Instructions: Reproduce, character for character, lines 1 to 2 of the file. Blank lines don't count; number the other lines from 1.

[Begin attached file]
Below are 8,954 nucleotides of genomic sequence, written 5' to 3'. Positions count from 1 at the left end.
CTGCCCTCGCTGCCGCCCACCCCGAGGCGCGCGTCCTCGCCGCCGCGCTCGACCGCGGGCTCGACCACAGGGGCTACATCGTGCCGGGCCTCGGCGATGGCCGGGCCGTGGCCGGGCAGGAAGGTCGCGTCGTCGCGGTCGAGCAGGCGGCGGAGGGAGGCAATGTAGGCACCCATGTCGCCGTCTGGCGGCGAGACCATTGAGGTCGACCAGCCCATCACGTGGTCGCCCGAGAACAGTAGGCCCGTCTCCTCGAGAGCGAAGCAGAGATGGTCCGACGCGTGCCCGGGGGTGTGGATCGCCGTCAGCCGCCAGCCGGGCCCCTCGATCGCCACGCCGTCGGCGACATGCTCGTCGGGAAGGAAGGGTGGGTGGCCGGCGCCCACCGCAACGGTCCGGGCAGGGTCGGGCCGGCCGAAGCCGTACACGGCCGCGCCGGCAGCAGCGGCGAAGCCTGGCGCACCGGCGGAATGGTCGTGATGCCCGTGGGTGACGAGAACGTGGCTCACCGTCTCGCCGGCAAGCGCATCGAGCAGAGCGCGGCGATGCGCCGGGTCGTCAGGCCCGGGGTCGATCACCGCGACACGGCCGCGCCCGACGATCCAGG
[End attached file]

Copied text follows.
Below are 8,954 nucleotides of genomic sequence, written 5' to 3'. Positions count from 1 at the left end.
CTGCCCTCGCTGCCGCCCACCCCGAGGCGCGCGTCCTCGCCGCCGCGCTCGACCGCGGGCTCGACCACAGGGGCTACATCGTGCCGGGCCTCGGCGATGGCCGGGCCGTGGCCGGGCAGGAAGGTCGCGTCGTCGCGGTCGAGCAGGCGGCGGAGGGAGGCAATGTAGGCACCCATGTCGCCGTCTGGCGGCGAGACCATTGAGGTCGACCAGCCCATCACGTGGTCGCCCGAGAACAGTAGGCCCGTCTCCTCGAGAGCGAAGCAGAGATGGTCCGACGCGTGCCCGGGGGTGTGGATCGCCGTCAGCCGCCAGCCGGGCCCCTCGATCGCCACGCCGTCGGCGACATGCTCGTCGGGAAGGAAGGGTGGGTGGCCGGCGCCCACCGCAACGGTCCGGGCAGGGTCGGGCCGGCCGAAGCCGTACACGGCCGCGCCGGCAGCAGCGGCGAAGCCTGGCGCACCGGCGGAATGGTCGTGATGCCCGTGGGTGACGAGAACGTGGCTCACCGTCTCGCCGGCAAGCGCATCGAGCAGAGCGCGGCGATGCGCCGGGTCGTCAGGCCCGGGGTCGATCACCGCGACACGGCCGCGCCCGACGATCCAGG